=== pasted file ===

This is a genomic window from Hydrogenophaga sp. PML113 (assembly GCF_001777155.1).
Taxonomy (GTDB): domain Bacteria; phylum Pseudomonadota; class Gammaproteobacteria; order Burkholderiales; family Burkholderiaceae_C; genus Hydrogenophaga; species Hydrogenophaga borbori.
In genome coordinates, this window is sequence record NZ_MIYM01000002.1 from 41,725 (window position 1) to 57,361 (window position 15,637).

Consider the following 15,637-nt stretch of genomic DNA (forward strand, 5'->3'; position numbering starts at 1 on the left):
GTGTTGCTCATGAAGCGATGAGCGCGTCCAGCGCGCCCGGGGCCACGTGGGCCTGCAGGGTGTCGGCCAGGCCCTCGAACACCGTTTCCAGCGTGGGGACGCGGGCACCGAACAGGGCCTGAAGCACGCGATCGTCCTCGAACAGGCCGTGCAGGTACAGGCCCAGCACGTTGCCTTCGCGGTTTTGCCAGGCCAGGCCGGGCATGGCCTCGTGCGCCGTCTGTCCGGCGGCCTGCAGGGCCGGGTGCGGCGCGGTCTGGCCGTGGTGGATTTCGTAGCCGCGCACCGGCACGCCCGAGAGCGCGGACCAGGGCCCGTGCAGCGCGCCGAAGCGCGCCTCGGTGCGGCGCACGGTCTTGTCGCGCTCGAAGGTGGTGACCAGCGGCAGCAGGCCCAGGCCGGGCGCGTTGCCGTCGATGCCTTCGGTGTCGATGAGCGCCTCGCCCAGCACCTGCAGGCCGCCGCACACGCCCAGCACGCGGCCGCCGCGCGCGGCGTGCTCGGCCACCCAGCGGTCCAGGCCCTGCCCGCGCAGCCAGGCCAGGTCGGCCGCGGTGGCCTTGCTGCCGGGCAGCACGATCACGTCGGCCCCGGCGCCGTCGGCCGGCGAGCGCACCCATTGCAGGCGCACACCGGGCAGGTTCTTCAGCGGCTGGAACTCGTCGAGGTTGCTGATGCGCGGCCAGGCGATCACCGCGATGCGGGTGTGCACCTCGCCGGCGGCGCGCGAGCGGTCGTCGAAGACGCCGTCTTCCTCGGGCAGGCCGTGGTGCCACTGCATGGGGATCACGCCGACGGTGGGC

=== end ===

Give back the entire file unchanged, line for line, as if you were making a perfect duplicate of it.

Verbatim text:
This is a genomic window from Hydrogenophaga sp. PML113 (assembly GCF_001777155.1).
Taxonomy (GTDB): domain Bacteria; phylum Pseudomonadota; class Gammaproteobacteria; order Burkholderiales; family Burkholderiaceae_C; genus Hydrogenophaga; species Hydrogenophaga borbori.
In genome coordinates, this window is sequence record NZ_MIYM01000002.1 from 41,725 (window position 1) to 57,361 (window position 15,637).

Consider the following 15,637-nt stretch of genomic DNA (forward strand, 5'->3'; position numbering starts at 1 on the left):
GTGTTGCTCATGAAGCGATGAGCGCGTCCAGCGCGCCCGGGGCCACGTGGGCCTGCAGGGTGTCGGCCAGGCCCTCGAACACCGTTTCCAGCGTGGGGACGCGGGCACCGAACAGGGCCTGAAGCACGCGATCGTCCTCGAACAGGCCGTGCAGGTACAGGCCCAGCACGTTGCCTTCGCGGTTTTGCCAGGCCAGGCCGGGCATGGCCTCGTGCGCCGTCTGTCCGGCGGCCTGCAGGGCCGGGTGCGGCGCGGTCTGGCCGTGGTGGATTTCGTAGCCGCGCACCGGCACGCCCGAGAGCGCGGACCAGGGCCCGTGCAGCGCGCCGAAGCGCGCCTCGGTGCGGCGCACGGTCTTGTCGCGCTCGAAGGTGGTGACCAGCGGCAGCAGGCCCAGGCCGGGCGCGTTGCCGTCGATGCCTTCGGTGTCGATGAGCGCCTCGCCCAGCACCTGCAGGCCGCCGCACACGCCCAGCACGCGGCCGCCGCGCGCGGCGTGCTCGGCCACCCAGCGGTCCAGGCCCTGCCCGCGCAGCCAGGCCAGGTCGGCCGCGGTGGCCTTGCTGCCGGGCAGCACGATCACGTCGGCCCCGGCGCCGTCGGCCGGCGAGCGCACCCATTGCAGGCGCACACCGGGCAGGTTCTTCAGCGGCTGGAACTCGTCGAGGTTGCTGATGCGCGGCCAGGCGATCACCGCGATGCGGGTGTGCACCTCGCCGGCGGCGCGCGAGCGGTCGTCGAAGACGCCGTCTTCCTCGGGCAGGCCGTGGTGCCACTGCATGGGGATCACGCCGACGGTGGGC